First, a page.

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Act Two

Tice Ridley is a first lieutenant in the Army. He's been sending regular emails from Kuwait City, where he's stationed, about what it's like to wait for the war to begin, and what it's like to actually fight it.

Prologue

Host Ira Glass talks with a Lance Corporal from the Marines' Eighth Communication Battalion at Camp Lejeune, North Carolina, about what his superiors told him about Iraq at his pre-deployment briefing to go overseas.

Act One: Jarhead

Anthony Swofford reads an excerpt from his memoir, Jarhead: A Marine's Chronicle of the Gulf War and Other Battles, about his experience fighting in the first Gulf War in 1991, as a Marine sniper.

Act Three: Toto, I Don't Think We're In Vietnam Anymore

U.S. special operations forces will lead the first part of the coming war we're all bracing for. We hear how a simple half-hour mission turned into a bloody all-day battle in one of the last times special operations forces went out: in 1993, in Somalia.

Act Two: Letters To Home

One way to understand what war will be like is to understand what past wars were like. Andrew Carroll recently started something called the Legacy Project, which collects letters Americans wrote home during wartime, from the Civil War up through the conflicts in the Persian Gulf and Bosnia.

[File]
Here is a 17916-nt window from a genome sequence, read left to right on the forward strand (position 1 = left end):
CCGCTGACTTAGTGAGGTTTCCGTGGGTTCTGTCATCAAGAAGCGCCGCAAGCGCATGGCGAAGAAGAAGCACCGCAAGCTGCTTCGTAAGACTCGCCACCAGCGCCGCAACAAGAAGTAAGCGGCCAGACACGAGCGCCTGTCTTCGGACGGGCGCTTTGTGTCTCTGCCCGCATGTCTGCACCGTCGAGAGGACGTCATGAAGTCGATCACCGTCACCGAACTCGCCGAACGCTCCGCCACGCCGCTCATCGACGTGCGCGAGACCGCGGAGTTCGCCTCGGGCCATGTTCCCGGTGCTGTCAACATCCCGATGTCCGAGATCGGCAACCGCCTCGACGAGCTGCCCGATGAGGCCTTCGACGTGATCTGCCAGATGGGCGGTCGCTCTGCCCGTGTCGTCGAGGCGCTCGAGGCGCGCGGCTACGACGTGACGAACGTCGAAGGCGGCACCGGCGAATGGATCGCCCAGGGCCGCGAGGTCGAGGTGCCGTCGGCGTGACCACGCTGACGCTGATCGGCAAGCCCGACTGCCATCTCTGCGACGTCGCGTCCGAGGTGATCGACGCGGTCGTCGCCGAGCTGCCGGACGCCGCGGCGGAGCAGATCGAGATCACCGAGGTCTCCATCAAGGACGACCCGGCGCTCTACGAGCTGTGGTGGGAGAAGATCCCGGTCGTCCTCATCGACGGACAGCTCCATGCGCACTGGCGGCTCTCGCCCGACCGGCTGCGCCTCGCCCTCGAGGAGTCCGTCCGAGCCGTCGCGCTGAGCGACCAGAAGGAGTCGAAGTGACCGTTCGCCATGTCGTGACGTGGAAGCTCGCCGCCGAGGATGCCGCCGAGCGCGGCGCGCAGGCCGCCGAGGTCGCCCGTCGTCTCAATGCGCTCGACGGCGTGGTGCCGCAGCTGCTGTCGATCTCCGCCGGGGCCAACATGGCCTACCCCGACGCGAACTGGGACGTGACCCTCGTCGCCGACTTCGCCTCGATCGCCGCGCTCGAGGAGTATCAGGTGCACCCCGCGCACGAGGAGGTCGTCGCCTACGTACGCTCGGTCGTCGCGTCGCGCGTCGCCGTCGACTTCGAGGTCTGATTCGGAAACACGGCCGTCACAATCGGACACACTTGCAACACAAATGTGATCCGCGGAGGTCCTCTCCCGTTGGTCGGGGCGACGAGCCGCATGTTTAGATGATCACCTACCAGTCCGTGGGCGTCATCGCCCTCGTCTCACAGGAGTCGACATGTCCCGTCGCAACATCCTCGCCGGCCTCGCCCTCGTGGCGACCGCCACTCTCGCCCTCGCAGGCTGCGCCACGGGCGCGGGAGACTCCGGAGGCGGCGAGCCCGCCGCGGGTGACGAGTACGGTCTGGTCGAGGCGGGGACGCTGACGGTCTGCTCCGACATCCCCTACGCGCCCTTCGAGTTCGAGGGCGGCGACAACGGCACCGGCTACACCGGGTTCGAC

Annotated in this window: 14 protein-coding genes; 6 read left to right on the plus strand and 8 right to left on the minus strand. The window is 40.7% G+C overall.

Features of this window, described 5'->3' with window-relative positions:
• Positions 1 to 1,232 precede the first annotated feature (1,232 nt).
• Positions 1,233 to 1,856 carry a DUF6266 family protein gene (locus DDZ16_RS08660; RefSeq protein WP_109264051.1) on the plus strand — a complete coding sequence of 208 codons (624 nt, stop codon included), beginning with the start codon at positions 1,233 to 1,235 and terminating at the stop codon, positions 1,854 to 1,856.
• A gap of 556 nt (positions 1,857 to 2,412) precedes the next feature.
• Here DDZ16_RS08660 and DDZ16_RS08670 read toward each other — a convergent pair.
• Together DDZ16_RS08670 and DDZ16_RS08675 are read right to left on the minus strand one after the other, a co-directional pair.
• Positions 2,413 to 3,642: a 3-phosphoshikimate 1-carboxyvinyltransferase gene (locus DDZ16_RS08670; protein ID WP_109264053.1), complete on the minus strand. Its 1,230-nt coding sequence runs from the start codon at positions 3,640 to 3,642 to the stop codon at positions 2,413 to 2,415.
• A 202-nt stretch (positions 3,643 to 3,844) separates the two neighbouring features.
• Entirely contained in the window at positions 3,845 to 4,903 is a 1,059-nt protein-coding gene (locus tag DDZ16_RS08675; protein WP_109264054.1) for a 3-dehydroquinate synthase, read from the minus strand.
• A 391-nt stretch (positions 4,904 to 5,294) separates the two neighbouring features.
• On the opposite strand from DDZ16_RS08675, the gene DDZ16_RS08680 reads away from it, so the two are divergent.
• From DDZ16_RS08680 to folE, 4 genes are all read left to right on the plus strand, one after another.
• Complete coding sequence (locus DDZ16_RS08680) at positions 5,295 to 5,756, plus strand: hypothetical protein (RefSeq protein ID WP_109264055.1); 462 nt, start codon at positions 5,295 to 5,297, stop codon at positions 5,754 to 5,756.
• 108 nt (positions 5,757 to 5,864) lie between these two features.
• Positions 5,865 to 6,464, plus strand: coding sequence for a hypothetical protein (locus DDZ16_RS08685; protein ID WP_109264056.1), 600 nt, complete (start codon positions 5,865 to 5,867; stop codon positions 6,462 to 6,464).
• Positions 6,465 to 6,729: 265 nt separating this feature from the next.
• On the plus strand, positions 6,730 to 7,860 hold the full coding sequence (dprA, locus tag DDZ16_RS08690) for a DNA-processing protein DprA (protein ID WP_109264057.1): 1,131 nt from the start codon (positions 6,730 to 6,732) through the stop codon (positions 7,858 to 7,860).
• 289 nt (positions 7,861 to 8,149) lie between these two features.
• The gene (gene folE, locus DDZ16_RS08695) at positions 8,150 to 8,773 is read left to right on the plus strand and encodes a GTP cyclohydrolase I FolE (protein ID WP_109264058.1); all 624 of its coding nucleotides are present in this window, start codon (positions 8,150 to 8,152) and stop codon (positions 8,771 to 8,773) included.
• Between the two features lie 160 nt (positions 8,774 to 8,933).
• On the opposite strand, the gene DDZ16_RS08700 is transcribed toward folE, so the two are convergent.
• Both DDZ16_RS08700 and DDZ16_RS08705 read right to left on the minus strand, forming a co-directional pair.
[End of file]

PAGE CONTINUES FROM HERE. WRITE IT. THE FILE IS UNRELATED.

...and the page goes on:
Act Three: What Peacetime Forgets About Wartime

An excerpt from a story that writer Lee Sandlin wrote for the Chicago Reader about what it is that makes wartime different and about the particular psychology of being at war. It was a massive historical article, exhaustively researched.

Prologue

Host Ira Glass joins a group of tourists to walk through the captured German submarine that's on permanent display at Chicago's Museum of Science and Industry. He notes that the Museum chooses to underplay the murderous Nazi origins of the boat.

Act Four: The Wonder Twins

Ira talks with journalist Jason Bleibtreu about Luther and Johnny Htoo, twelve-year-old twins, and the leaders of a rebel army of Burmese separatists called God's Army. Everyone around them, both their own forces and their enemies, believed they possessed superpowers, that they could not be harmed by bullets, that they had the power to command ghost armies.